Rising tuition has the potential to affect every college student. Thompson, who is a single mother, said an increase in tuition would mean less money for her to support herself and her two sons, ages 6 and 3, while in school full time. Financial aid and tuition “aren’t balancing each other out,” she said.

Ron Raymundo, 26, a student at BTC and the president of the Beta Lambda Beta chapter of Phi Theta Kappa, is graduating this year and rising tuition in the future won’t directly affect him.

“I hope that what we did today will plant a seed of thought,” Raymundo said. “I really hope the people who sit there in their offices in their suits are listening.”

Zoe Witt, a Running Start student at Whatcom, doesn’t pay her tuition out of pocket and has guaranteed state funding because of the program. “Whatcom is a great place and I would hate to see funding cut,” she said. “A lot of people can’t afford four-year [universities].”

When Johnson, Thompson, Representative at Large Phelicia Parker and Chair of Budget and Finance Shawn Chantaboune of Whatcom’s student council, met with Ranker, he said he wanted to focus on getting rid of differential tuition.

“That should be my job, to find that money,” he said. Students should be able to study what they choose, he said, and should not be restricted to certain subjects based on costs.

Ranker said part of his job is to seek ideas for bills and laws that other states have in effect and try to implement them in our own state.

One of these ideas is creating a website where transfer students can go and search which school and program they plan to transfer to, which will tell them which credits they have already earned that will or will not transfer over. He said that Washington is one of six states that doesn’t currently have a program like this, and it’s estimated to cost $800,000.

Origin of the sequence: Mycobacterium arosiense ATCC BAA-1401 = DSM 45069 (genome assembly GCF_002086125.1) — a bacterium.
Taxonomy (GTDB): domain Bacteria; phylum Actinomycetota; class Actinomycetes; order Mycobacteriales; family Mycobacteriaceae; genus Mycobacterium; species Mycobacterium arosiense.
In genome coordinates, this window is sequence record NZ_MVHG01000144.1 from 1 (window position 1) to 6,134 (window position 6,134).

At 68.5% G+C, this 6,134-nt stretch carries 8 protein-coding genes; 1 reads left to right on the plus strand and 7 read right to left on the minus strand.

Sen. Barbara Bailey, who also chairs the Senate Higher Education Committee, spoke of the necessity for students and legislators to work together.

“My goal is to make sure that every single person in this state that wants an education, a higher education, will get that education and a job at the end of that education,” Bailey said.

Representative and Chair for the House Higher Education Committee Larry Seaquist said his aim is to see the state become rapidly more educated, which means there is a need for more funding allocated to higher education.

“I worry that the public is allowing us to not become fully educated,” he said.

He spoke of the importance of ensuring the legislature puts enough money in the budget for higher education, calling community and technical colleges “big engines of progress.” The political goal of zero increase in higher education tuition depends on this.

“Washington State needs more graduates,” he said.

Seaquist stressed the importance of community and technical colleges, saying that they work hard to help students who may have difficulties getting into the classroom and getting their degrees, and often students at these schools are more driven and have a mission when compared to students at four-year universities.

“It’s very hard for the legislator to ignore the student, especially the articulated student,” he said. “We simply have to become a more educated people.”